7.34 p.m.

Captain Heilgers

My hon. Friend has pointed out that the Co-operative movement is already represented on the Livestock Advisory Committee. The cooperative people are producers; I believe they lose a great deal of money every year in farming. Surely, therefore, as the committee is at present constituted, they will have some voice in the decisions of the committee. The co-operative movement may be concerned with production and slaughtering, and so forth, but it is a general business, and, as my hon. Friend has just pointed out, the committee will be a technical committee and purely advisory. Above all, the aim of the committee, in the Minister's eyes at any rate, is that it should not be sectional. The hon. Member for East Ham South (Mr. Barnes) must therefore console himself with the thought that everybody on the committee, as constituted, is a consumer.

7.35 p.m.

Mr. Messer

I cannot understand why there should be such difficulty in appointing a representative of what is definitely an organisation of consumers.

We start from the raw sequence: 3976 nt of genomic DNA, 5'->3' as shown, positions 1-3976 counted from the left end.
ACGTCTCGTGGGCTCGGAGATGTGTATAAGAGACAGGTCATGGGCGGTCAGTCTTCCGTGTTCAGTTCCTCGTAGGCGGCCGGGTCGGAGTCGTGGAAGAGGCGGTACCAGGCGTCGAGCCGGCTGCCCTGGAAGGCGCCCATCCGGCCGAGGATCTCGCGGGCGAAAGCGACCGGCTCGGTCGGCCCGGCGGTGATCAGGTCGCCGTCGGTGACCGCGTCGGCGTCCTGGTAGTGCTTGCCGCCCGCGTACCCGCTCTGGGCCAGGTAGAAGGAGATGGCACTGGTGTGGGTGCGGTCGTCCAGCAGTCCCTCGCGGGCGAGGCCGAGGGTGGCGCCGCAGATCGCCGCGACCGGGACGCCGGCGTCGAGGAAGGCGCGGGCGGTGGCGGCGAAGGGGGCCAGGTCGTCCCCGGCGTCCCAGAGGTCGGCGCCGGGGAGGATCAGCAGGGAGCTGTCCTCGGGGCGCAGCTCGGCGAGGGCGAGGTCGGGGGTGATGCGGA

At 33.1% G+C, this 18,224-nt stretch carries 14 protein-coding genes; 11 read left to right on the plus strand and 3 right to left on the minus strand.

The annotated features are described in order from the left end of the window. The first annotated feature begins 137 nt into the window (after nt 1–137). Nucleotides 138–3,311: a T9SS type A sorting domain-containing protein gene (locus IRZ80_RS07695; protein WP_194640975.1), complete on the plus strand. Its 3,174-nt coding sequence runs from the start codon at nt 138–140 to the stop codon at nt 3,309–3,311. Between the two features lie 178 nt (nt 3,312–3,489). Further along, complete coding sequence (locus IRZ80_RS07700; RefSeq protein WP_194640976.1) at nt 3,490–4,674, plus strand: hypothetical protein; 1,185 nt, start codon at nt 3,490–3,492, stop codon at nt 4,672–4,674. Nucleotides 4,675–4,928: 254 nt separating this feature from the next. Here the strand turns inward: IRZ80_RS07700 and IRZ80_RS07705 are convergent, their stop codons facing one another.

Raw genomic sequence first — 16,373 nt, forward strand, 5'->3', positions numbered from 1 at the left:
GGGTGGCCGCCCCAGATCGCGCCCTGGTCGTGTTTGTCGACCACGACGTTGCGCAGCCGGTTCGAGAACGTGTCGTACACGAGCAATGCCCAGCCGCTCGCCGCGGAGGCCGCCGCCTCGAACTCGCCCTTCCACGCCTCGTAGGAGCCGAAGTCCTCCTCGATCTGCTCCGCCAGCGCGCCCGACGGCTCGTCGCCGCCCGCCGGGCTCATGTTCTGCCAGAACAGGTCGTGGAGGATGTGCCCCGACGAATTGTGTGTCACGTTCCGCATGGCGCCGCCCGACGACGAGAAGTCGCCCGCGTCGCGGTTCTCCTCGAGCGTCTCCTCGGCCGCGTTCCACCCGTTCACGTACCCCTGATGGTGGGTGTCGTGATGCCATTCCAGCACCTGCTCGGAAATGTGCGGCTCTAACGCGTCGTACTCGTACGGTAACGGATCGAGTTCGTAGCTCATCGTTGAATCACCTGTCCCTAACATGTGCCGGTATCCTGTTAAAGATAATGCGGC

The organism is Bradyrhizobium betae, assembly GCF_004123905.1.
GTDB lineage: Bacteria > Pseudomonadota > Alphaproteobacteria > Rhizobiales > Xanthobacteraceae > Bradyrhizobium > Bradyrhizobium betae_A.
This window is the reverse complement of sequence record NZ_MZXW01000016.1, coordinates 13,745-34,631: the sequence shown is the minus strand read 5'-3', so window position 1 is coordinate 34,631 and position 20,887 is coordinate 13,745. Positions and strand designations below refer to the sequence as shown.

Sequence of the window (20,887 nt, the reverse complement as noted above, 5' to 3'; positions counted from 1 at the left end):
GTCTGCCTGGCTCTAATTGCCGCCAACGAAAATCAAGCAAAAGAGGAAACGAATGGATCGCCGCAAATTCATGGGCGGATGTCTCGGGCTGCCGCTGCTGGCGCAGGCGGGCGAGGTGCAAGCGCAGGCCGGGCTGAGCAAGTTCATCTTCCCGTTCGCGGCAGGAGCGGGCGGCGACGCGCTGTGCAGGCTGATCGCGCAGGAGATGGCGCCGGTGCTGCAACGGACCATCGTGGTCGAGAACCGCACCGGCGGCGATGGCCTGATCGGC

Captain Heilgers

What is it?

Mr. Messer

The opposition to the Amendment seems to be misleading in its argument. It is said that we already have representatives of the local authorities, but they will be there not as representatives of the community as consumers, but from the standpoint of the health services, more than anything else. It has been said that the Cooperative Movement is a great business undertaking and that its profits are made out of distribution, but distribution among whom? There are 7,000,000 members of the Co-operative Movement, and those members own the business. It is the only organisation of consumers, and it cannot be said that it represents a limited number. These 7,000,000 members of the public are bound together in an organisation. The argument which was addressed to the House just now was that you do not find an organisation which binds the people as consumers, but that statement is quite wrong. I suggest that the function of a representative of the consumers on this committee would be to see that the advice given and the decisions arrived at are not solely for the purpose of seeing that production is improved, if that would be done at the cost of the consumers. There is, therefore, a very weighty reason why a representative of the purchasing public should be on this committee.

7.36 p.m.

Mr. Price